What do you do: Keep on Hard Drive or Burn

Discussion in 'General Chat' started by Jako, Mar 29, 2008.

  1. Jako

    Jako Member

    When burning your own DVDs do you like to keep the folder produced by AnyDVD on your hard drive or do you burn right to a new and fresh DVD?

    I've been filling up my hard drives pretty quick and I'm trying to figure out which would be better, buying more hard drives or more DVD+R DL media.

    I like having the files on my HD so I can then play them right from something like CyberLink or burn original copies down the road. Then again having it in physical media right away does take up less HD space...

    What do you guys think?
     
    Last edited: Mar 29, 2008
  2. Pelvis Popcan

    Pelvis Popcan Well-Known Member

    You did not in any way whatsoever have to mention "burn DVDs from a friend" in order to start the discussion that you wanted to start, and now that you have mentioned it, your thread will probably get locked.
     
  3. Jako

    Jako Member

    When you burn a DVD that you own, why then would you copy it to a hard drive and or burn another copy of it. The logics behind that make so sense.

    Using a friends DVD as an example that you may not at the time own makes the situation a little clearer.

    So yes, I feel I did have to mention that, thanks for your input
     
    Last edited: Mar 29, 2008
  4. sondeterra

    sondeterra Well-Known Member

    Err Aha

    If I am having friends over and we are going to do some serious watching of a series of films ie. St Trinians, Carry on films, Clint Eastwood fest, etc. I burn to the Hard Drive my origionals for easy access prior to the weekend so there is less chance of damage from multiple handlings with multiple people
     
  5. Pelvis Popcan

    Pelvis Popcan Well-Known Member

    Another user who feels it's "common sense" to openly and publically advocate breaking the law on the vendor's website. :rolleyes:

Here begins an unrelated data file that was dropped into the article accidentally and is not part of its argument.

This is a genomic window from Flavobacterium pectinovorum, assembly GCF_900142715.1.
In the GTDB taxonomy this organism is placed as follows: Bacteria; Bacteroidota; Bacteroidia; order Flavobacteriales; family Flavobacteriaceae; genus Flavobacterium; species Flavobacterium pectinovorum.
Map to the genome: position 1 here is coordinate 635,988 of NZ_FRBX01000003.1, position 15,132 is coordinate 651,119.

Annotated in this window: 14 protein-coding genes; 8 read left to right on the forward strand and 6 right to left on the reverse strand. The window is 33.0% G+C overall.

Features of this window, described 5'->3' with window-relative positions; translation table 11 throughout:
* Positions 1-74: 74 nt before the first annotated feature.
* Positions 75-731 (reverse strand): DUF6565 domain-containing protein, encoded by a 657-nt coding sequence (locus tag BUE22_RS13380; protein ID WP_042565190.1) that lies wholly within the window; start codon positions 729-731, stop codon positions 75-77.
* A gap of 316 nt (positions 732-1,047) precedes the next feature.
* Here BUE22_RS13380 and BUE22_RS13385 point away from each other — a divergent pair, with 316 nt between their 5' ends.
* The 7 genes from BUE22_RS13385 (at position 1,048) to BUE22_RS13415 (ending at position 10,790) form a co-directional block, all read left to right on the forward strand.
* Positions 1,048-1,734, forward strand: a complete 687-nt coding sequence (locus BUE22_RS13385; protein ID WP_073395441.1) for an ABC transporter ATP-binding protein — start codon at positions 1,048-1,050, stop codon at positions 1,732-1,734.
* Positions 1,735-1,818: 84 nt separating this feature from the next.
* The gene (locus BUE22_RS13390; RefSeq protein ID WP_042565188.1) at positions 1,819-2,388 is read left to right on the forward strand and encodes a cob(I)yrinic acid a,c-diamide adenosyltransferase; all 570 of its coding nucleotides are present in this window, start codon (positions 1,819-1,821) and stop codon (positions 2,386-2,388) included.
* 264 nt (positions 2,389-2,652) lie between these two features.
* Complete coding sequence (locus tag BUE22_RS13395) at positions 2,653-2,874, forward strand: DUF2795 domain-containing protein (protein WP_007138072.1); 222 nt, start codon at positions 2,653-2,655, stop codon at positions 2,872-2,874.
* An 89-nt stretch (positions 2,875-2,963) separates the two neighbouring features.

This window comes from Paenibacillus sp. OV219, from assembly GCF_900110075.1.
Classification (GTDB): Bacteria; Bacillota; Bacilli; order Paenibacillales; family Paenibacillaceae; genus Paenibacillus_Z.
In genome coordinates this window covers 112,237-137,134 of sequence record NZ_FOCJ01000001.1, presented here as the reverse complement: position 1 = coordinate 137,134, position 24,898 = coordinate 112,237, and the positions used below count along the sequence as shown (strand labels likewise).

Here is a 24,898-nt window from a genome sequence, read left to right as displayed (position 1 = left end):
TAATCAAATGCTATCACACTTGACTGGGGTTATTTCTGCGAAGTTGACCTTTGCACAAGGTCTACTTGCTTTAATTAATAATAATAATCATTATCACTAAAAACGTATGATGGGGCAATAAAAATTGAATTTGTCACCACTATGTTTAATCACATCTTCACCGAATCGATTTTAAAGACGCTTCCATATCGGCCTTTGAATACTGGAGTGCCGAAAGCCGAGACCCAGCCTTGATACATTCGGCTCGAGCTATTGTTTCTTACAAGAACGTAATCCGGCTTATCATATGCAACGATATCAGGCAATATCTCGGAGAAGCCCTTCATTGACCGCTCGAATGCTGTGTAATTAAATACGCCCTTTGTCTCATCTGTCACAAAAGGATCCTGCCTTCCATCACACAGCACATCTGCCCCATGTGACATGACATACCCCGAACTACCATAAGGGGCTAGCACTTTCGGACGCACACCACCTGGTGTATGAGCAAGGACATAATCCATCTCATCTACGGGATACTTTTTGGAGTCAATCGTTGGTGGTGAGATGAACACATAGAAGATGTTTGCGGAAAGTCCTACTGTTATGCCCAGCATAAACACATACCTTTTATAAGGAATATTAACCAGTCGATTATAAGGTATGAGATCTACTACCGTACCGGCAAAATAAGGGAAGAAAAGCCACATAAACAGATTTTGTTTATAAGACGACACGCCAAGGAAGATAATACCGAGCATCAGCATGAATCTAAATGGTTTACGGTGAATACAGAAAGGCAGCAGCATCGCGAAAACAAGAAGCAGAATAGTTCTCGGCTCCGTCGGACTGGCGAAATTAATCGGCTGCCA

http://forum.slysoft.com/showpost.php?p=51369&postcount=3

     
  6. RedFox 1

    RedFox 1 Super Moderator

    Look, its not necessary to post where you got the movie or what you intend to do with it. If you are having a problem, post it, your personal business is not needed. If you own the DVD make a backup or watch it from your hdd. Sometime information is pertainent, in this case it is not.
    The part I have bolded was not necessary information. Please keep this in mind when posting. Your question would have been the same without this extra information.
     
  7. Jako

    Jako Member

    When did I say I was doing this, I above, "let's say you burn some CDs from a friend."

    Did I ever mention I did that? Nope, not at all. Maybe you should read a bit better.
     
  8. Jako

    Jako Member

    When did I say I was doing this, I above, "let's say you burn some CDs from a friend."

    Did I ever mention I did that? Nope, not at all. Maybe you should read a bit better.

    Stop putting words into my mouth that I didn't say. How about you contribute to the thread now that I edited it?

    Have since edited my initial post.
     
  9. RedFox 1

    RedFox 1 Super Moderator

    At the price per gbs on a 1Tb hdd I would most likely buy a large hdd and keep them all on there. Then if I decided to make a compilation, I could do it easily.
     
  10. Jako

    Jako Member

    I thought about this, but what if your 1tb drive fails. All those hours of ripping, right down the toilet
     
  11. DrinkLyeAndDie

    DrinkLyeAndDie Retired Moderator

    It really doesn't take that long to rip a DVD to a HDD and in the event the HDD does actually die it really shouldn't be a problem because a person should just be able to re-rip their DVDs.
     
  12. mike20021969

    mike20021969 Well-Known Member

    if you can afford it,buy 2 of these drives so you have 2 identical back ups.
    i have 2x400GB hard drives with all my digital media on them (movies,music,photo's,e-mails etc....).
    one i use day to day,the other i use only when i update both drives.
    if the one i use day to day suddenly fails,i can use the back up on the practically unused drive (i would buy another 400GB hd though and copy everything over to it).

    i think that makes sense:D
     
  13. Jako

    Jako Member

    If you're talking about ~ 7GB per movie and a 1TB drive containing...let's see, around 140 movies give or take. I'd say that will take a pretty long time considering you have to sit at your computer and re put in a movie every so often.

    140 movies with around 20 minutes to rip is 46 hours. If you have that much time to do something again, I respect that, but I don't have that much time to devote to something that should've been done right the first time.

    I guess using a RAID solution would work, but it's pricey
     
    Last edited: Mar 31, 2008